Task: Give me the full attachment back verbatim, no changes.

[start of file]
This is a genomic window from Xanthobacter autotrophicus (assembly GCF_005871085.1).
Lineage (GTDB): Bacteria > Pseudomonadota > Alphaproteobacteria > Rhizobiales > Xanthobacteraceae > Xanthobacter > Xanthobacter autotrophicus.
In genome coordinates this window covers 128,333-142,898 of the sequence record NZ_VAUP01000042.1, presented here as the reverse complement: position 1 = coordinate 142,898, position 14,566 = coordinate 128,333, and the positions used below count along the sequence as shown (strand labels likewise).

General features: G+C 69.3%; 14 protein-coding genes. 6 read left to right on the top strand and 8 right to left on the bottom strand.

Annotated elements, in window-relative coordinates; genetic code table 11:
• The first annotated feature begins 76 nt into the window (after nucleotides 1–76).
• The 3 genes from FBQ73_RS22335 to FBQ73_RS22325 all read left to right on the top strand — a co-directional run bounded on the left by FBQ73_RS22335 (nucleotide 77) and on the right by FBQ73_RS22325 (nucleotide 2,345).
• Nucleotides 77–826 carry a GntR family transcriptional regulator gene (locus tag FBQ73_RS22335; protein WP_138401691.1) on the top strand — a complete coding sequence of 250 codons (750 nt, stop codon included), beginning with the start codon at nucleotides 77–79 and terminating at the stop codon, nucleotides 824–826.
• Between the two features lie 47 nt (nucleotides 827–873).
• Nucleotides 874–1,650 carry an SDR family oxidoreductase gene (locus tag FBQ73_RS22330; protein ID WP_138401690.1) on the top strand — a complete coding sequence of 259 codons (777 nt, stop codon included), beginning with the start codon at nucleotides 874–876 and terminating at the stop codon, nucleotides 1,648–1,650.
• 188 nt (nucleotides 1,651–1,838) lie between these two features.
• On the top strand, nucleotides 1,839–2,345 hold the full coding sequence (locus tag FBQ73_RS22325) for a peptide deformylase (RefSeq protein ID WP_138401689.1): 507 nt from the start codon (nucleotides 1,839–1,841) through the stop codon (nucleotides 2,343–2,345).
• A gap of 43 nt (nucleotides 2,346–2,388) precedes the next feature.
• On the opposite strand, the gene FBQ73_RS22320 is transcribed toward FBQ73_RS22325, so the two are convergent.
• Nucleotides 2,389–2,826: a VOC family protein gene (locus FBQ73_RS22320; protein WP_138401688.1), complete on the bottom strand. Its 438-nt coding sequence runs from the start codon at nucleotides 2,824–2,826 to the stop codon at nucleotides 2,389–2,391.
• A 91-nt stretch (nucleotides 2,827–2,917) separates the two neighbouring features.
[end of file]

This is a genomic window from Xanthobacter autotrophicus (assembly GCF_005871085.1).
Lineage (GTDB): Bacteria > Pseudomonadota > Alphaproteobacteria > Rhizobiales > Xanthobacteraceae > Xanthobacter > Xanthobacter autotrophicus.
In genome coordinates this window covers 128,333-142,898 of the sequence record NZ_VAUP01000042.1, presented here as the reverse complement: position 1 = coordinate 142,898, position 14,566 = coordinate 128,333, and the positions used below count along the sequence as shown (strand labels likewise).

General features: G+C 69.3%; 14 protein-coding genes. 6 read left to right on the top strand and 8 right to left on the bottom strand.

Annotated elements, in window-relative coordinates; genetic code table 11:
• The first annotated feature begins 76 nt into the window (after nucleotides 1–76).
• The 3 genes from FBQ73_RS22335 to FBQ73_RS22325 all read left to right on the top strand — a co-directional run bounded on the left by FBQ73_RS22335 (nucleotide 77) and on the right by FBQ73_RS22325 (nucleotide 2,345).
• Nucleotides 77–826 carry a GntR family transcriptional regulator gene (locus tag FBQ73_RS22335; protein WP_138401691.1) on the top strand — a complete coding sequence of 250 codons (750 nt, stop codon included), beginning with the start codon at nucleotides 77–79 and terminating at the stop codon, nucleotides 824–826.
• Between the two features lie 47 nt (nucleotides 827–873).
• Nucleotides 874–1,650 carry an SDR family oxidoreductase gene (locus tag FBQ73_RS22330; protein ID WP_138401690.1) on the top strand — a complete coding sequence of 259 codons (777 nt, stop codon included), beginning with the start codon at nucleotides 874–876 and terminating at the stop codon, nucleotides 1,648–1,650.
• 188 nt (nucleotides 1,651–1,838) lie between these two features.
• On the top strand, nucleotides 1,839–2,345 hold the full coding sequence (locus tag FBQ73_RS22325) for a peptide deformylase (RefSeq protein ID WP_138401689.1): 507 nt from the start codon (nucleotides 1,839–1,841) through the stop codon (nucleotides 2,343–2,345).
• A gap of 43 nt (nucleotides 2,346–2,388) precedes the next feature.
• On the opposite strand, the gene FBQ73_RS22320 is transcribed toward FBQ73_RS22325, so the two are convergent.
• Nucleotides 2,389–2,826: a VOC family protein gene (locus FBQ73_RS22320; protein WP_138401688.1), complete on the bottom strand. Its 438-nt coding sequence runs from the start codon at nucleotides 2,824–2,826 to the stop codon at nucleotides 2,389–2,391.
• A 91-nt stretch (nucleotides 2,827–2,917) separates the two neighbouring features.